Skip to content

Classic TV: The Brothers – #82 – S07 E06 – Arrivals And Departures

16/07/2019

Wikipedia

The Brothers is a British television series, produced and shown by the BBC between 1972 and 1976.

Debuting with the death of road haulage magnate Robert Hammond, the series followed the trials and tribulations of the company and family/families he left behind, with equal shares in Hammond Transport Services left to each of his three sons and to his secretary (who was revealed to have been Hammond’s mistress and the mother of his illegitimate daughter).

The series was based around conflict within the Hammond family over the direction of the family firm, a London-based road haulage business called Hammond Transport Services, after the death of patriarch Robert Hammond. The eldest son, Edward (played by Glyn Owen during the first series and by Patrick O’Connell for the remainder of the show’s run), prepares to take over the running of the business, only to find that his father has left equal shares to his two other sons, Brian (Richard Easton), a dull accountant and David (Robin Chadwick), a young graduate – and to his mistress and secretary Jennifer Kingsley (Jennifer Wilson). Storylines throughout the series dealt with plans to expand the business into an international concern, coupled with more family-orientated plots as Edward and Jennifer fall in love and marry.

Other prominent characters included Robert Hammond’s hard-faced widow and the mother of the three brothers, Mary (Jean Anderson), who is determined to continue exercising her own influence over her family, Brian’s shrewish wife Ann (Hilary Tindall) and David’s girlfriend then wife Jill (Gabrielle Drake). Later characters to be introduced included the loathsome] financial whizzkid and proto-yuppie Paul Merroney (Colin Baker); April Winter, who became his wife, (Liza Goddard), and Jane Maxwell (Kate O’Mara), the tough female boss of an air freight business. (Baker and Goddard later married in real life but subsequently divorced.)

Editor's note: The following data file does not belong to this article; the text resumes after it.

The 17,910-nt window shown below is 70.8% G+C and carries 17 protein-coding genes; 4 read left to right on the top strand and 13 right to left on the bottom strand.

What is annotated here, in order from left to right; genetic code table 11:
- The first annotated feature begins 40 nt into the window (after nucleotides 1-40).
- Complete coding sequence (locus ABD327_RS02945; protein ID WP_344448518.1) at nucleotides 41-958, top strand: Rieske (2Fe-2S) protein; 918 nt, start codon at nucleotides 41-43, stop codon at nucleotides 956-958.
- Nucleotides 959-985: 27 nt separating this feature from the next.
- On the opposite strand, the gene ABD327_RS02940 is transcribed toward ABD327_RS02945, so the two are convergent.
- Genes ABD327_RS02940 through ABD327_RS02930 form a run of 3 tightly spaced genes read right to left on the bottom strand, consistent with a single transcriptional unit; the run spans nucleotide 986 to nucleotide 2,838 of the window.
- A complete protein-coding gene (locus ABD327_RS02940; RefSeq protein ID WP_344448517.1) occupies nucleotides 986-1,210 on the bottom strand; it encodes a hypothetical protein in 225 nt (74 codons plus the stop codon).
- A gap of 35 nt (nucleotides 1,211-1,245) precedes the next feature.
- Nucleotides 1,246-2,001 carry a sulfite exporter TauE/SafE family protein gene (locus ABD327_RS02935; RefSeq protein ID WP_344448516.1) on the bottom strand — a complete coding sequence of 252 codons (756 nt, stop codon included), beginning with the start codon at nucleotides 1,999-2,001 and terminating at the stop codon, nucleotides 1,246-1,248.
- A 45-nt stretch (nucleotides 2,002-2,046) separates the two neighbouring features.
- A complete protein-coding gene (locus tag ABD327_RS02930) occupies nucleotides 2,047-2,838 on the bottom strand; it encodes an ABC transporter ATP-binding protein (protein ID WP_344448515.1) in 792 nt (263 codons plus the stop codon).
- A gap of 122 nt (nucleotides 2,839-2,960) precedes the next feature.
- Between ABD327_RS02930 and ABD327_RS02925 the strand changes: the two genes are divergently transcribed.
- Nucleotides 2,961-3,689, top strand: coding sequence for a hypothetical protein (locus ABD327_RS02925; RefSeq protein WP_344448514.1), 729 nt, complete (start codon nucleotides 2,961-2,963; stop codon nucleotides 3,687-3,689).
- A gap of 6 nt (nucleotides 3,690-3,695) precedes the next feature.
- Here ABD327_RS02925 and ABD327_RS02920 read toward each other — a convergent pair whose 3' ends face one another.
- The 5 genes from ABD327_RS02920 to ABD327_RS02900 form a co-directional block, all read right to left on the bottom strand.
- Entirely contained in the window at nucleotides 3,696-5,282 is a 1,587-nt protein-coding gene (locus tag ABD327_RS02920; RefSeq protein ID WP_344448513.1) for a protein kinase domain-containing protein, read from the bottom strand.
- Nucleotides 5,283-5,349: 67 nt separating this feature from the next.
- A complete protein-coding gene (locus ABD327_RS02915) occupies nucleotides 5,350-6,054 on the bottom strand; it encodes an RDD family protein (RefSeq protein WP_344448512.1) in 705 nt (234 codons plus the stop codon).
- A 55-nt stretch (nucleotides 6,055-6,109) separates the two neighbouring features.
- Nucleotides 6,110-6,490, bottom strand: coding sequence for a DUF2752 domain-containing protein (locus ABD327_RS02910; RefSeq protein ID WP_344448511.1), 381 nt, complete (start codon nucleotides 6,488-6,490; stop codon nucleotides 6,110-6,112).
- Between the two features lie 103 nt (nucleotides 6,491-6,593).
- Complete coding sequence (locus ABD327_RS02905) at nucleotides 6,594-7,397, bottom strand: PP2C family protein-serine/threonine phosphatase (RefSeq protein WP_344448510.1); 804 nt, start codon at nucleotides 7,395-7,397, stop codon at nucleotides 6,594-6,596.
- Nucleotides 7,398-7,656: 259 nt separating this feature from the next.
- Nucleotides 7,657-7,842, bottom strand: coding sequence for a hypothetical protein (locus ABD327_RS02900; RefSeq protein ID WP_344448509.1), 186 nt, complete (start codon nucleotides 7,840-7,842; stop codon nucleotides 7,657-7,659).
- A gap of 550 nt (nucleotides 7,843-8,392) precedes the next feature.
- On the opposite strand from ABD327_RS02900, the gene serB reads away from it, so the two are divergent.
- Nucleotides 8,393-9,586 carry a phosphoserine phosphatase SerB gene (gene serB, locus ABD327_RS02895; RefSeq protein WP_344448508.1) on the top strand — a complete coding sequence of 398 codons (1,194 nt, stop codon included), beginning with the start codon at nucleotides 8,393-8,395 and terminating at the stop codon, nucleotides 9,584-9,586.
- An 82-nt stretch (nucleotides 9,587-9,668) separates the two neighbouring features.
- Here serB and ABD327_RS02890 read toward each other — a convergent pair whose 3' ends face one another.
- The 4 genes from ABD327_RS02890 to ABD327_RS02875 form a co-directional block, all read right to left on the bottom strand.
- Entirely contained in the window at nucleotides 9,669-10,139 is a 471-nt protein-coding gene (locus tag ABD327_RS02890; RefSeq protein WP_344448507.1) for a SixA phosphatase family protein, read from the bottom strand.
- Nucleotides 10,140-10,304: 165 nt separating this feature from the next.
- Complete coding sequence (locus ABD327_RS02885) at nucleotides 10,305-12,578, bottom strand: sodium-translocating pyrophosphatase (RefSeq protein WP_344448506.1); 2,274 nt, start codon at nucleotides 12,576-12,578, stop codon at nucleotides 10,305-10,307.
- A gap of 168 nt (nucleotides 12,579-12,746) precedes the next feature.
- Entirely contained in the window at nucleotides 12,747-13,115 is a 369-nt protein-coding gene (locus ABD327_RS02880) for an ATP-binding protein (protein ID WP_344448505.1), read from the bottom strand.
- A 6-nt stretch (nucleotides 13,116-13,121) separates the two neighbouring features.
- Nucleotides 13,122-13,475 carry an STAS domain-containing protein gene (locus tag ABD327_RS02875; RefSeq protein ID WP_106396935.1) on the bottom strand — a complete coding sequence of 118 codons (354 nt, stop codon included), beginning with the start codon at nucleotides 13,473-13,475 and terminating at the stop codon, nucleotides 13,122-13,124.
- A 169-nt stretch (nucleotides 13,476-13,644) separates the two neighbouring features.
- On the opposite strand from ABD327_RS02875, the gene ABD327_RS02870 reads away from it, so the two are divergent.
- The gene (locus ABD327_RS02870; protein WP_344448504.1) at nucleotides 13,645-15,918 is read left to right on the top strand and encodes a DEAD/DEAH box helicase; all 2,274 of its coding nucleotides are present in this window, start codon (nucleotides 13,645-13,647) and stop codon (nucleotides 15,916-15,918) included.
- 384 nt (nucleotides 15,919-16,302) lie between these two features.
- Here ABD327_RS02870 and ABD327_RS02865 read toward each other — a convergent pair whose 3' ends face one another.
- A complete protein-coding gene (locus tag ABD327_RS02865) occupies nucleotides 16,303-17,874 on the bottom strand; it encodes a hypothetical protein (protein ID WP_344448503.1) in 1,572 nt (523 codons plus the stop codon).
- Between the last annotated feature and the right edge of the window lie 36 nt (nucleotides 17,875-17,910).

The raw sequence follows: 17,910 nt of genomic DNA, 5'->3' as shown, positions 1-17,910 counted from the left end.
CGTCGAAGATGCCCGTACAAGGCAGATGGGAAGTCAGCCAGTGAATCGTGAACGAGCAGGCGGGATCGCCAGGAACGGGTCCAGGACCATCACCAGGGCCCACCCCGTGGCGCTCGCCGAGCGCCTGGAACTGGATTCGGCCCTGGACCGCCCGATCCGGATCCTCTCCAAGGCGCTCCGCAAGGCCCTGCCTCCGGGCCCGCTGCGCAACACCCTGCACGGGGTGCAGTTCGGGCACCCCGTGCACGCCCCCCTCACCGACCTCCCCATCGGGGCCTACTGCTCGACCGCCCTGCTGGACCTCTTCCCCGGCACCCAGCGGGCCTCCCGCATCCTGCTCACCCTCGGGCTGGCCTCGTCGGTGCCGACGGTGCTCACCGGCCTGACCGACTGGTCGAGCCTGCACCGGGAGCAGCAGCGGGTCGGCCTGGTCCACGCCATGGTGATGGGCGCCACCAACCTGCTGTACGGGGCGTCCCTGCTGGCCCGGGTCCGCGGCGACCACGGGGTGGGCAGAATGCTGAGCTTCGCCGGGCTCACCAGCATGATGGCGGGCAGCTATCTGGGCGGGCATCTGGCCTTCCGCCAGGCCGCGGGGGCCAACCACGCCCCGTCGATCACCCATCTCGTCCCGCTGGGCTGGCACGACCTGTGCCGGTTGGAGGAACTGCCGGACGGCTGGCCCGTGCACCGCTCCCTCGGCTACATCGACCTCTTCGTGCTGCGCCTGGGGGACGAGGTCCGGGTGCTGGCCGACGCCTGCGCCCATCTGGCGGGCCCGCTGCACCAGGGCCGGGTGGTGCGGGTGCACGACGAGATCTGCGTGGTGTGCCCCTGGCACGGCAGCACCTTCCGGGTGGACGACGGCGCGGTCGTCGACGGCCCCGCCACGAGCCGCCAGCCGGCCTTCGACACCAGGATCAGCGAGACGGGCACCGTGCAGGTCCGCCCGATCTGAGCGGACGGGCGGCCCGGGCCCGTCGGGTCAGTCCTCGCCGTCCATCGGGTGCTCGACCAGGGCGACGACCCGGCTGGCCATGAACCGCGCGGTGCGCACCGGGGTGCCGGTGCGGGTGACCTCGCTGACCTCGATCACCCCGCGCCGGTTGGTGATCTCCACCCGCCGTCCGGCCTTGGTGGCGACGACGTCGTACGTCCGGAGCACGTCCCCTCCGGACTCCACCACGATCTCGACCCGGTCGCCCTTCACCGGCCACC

Bill, the foreman (Derek Benfield), demonstrated how the workplace of the 1970s was changing. His elevation from the shop floor to a key member of the board was met with resistance from both ends, and the subsequent decades allow this to be seen in context, one way that management and workers may work closer together to maintain the company’s competitive outlook. The character of Paul Merroney can in hindsight be viewed as a prototype for the new Thatcher-inspired generation of corporate go-getters.

The show also featured Mike Pratt (Randall and Hopkirk (Deceased)) playing the character Don Stacey (1975–76). This was the final role that he played before his early death

After the end of the seventh series in 1976, the show finished. There was no formal cancellation of the show but a further series was never commissioned.

Created by Gerard Glaister and N. J. Crisp, Glaister was also the producer of the series, and fulfilled the same role on Colditz and later Secret Army for the BBC. The Brothers became a highly popular Sunday night favourite with BBC viewers throughout its run

No comments yet

Leave a Reply

Fill in your details below or click an icon to log in:

WordPress.com Logo

You are commenting using your WordPress.com account. Log Out /  Change )

Google photo

You are commenting using your Google account. Log Out /  Change )

Twitter picture

You are commenting using your Twitter account. Log Out /  Change )

Facebook photo

You are commenting using your Facebook account. Log Out /  Change )

Connecting to %s

%d bloggers like this: